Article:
Nearly $200 million of federal grants have been pumped into the coffers of local independent arts organizations, going a long way toward saving the cultural heritage of San Diego County, perhaps the hardest-pressed sector of the economy during the nearly two-year pandemic.
Most of the affected organizations closed down with the March 2020 lockdown, then were forced to got creative during the pandemic, selling merch or to-go cocktails, but none of it amounted to much for the struggling businesses and nonprofits, whose creativity and perseverance kept them on their feet till they could reopen last year on California’s color-tier schedule.
The Shuttered Venue Operators grants were distributed in 2021 locally to more than 160 nightclub operators, promoters, talent representatives, museums and theatres both theatrical and film, a total of just over $199 million. That figure balloons to more than $2 billion statewide, according to the National Independent Venue Association.
“These dollars not only support independent venues, promoters and festivals, but also support the entire region by helping to drive revenue to hospitality, lodging, transportation and numerous other sectors of employment,“ Joe Rinaldi, general manager of the Music Box San Diego, which got a grant of $1.5 million, is quoted as saying in a news release sent out this week by Rep. Scott Peter’s office .
From the federal data, it appears that the grants began to be awarded in June of last year, with some — Winston’s in OB, for instance ($771,471) — getting theirs as late as mid-December.
Many of the biggest recipients of the federal largesse are iconic, at least locally: The San Diego Zoological Society and the USS Midway Museum both received the maximum $10 million grants, but so did the Sound Talent Group, which listed an airport hanger in El Cajon as its address.
The business, which, according to its website, was founded in 2018, is “among the world’s leading live music agencies,“ but few of the artists on its roster — which is certainly lengthy and does feature Jane's Addiction guitarist and former Red Hot Chili Pepper Dave Navarro, Guns n' Roses bassist Duff McKagan, Run-DMC, the locals of Pierce the Veil and Mexican stars Panteon Rococo, among others — are household names.
Rounding out the Top 5 grant recipients in San Diego are the Old Globe Theatre — no surprise there, with a $8 million and one dollar award — and one that is a surprise: Solana Beach’s Belly Up Tavern, which got $8,085,115. Now, if you’re wondering, that figure does NOT include the Belly Up’s sister club in Aspen, Colorado, which independently received a $5.3 million grant.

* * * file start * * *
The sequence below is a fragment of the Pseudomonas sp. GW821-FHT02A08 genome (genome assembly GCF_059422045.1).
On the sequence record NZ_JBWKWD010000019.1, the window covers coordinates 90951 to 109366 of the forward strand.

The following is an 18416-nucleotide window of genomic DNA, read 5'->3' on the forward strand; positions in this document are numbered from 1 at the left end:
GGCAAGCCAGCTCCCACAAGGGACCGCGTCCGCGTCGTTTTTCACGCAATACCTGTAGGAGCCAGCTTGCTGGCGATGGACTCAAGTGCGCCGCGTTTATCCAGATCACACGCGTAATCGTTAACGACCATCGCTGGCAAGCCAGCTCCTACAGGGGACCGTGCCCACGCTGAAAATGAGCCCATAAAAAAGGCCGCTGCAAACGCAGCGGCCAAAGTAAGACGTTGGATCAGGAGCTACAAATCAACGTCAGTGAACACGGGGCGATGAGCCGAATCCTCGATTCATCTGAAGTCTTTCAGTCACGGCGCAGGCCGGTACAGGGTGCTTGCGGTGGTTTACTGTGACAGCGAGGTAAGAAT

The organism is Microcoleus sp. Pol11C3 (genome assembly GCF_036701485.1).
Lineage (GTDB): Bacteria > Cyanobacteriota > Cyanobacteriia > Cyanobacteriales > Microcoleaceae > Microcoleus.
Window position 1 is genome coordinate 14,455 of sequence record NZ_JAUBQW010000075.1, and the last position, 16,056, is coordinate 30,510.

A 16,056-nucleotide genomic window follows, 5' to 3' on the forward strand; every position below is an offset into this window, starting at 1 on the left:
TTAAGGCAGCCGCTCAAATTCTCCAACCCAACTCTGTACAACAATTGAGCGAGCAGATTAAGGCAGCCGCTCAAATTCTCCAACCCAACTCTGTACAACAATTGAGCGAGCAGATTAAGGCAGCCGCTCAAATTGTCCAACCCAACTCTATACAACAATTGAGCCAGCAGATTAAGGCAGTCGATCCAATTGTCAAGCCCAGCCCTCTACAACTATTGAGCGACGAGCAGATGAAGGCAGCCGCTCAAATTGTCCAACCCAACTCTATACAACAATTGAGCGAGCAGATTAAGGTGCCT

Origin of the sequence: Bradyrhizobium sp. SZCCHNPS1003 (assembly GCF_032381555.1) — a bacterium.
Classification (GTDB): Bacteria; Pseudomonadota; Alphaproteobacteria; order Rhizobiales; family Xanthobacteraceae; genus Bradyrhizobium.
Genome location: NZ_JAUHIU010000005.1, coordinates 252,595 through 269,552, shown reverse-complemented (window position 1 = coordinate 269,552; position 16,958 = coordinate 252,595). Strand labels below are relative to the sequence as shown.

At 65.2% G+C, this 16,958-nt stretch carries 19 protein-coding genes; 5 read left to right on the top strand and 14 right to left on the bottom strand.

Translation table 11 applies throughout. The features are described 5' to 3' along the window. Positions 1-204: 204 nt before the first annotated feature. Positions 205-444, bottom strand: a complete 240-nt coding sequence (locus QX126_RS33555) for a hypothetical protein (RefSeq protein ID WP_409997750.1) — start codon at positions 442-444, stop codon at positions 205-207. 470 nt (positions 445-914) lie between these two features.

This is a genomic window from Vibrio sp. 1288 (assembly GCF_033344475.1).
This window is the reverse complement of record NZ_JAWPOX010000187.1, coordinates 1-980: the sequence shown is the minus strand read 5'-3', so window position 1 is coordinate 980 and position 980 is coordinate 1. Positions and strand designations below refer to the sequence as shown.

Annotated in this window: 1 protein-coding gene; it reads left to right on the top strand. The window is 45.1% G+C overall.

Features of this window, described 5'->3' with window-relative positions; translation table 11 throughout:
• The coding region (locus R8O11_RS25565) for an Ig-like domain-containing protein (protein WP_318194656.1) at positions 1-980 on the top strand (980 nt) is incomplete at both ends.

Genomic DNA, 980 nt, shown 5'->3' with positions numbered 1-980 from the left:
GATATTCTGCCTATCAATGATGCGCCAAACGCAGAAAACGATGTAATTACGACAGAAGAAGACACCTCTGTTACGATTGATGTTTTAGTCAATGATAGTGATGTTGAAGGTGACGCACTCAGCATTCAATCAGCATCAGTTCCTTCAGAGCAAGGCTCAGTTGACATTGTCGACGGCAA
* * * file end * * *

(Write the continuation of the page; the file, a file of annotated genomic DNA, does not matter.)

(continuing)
The grants were the difference between surviving the pandemic and shuttering, for many locals, including the Belly Up.
“Life or death,“ said Chris Goldsmith, president Belly Up Entertainment. “Just absolutely amazing and, you know, we were hit hard. You know, nobody can say, 'Well, you should have managed your business better or whatever. There’s no … we were just decimated. So it was absolutely important.“
The Belly Up ended up as one of the largest local recipients, Goldsmith said, because "expenses are commensurate to your revenues, and that is the reason why there are variations” between venues.
“So if you had an enormous revenue coming in, then you’re gonna get an enormous amount to make up for it, because your overhead is substantial, too,“ Goldsmith said.
And here’s the result: A nearly full January show calendar at the Belly Up.
Other music venues turning up on the list:
- The Casbah: $1,584,639
- The Office: $793,574
- Soda Bar: $707,004
- Quartyard: $259,646
- Til Two Club: $151,850
Other notable San Diego locations that were recipients:
- Birch Aquarium: $4,128,116
- California Center for the Arts, Escondido: $3,666,911
- Reuben H. Fleet Science Center: $3,627,345
- 22nd District Agricultural Association (Del Mar Fairgrounds): $2,276,895
- San Diego Society of Natural History: $1,822,409
- Maritime Museum Association of San Diego: $1,700,208
- San Diego Opera Association: $1,648,333
- San Diego Pride: $813,184
Here’s a full list of local recipients:
Recipients were permitted to use the grants to pay for the following:
- Scheduled mortgage payments (not including prepayment of principal)
- Scheduled debt payments (not including prepayment of principal on any indebtedness incurred in the ordinary course of business prior to Feb. 15, 2020)
- Worker protection expenditures
- Payments to independent contractors (not to exceed $100,000 in annual compensation for an individual employee of an independent contractor)
- Other ordinary and necessary business expenses, including maintenance costs
- Administrative costs (including fees and licensing)
- State and local taxes and fees
- Operating leases in effect as of Feb. 15, 2020
- Insurance payments
- Advertising, production transportatio, and capital expenditures related to producing a theatrical or live performing arts production (may not be primary use of funds)
Organizations receiving the grants could not use the money to buy real estate; make payments on loans originated after Feb. 15, 2020; make investments or loans; make contributions or other payments to, or on behalf of, political parties, political committees, or candidates for election; or any other use.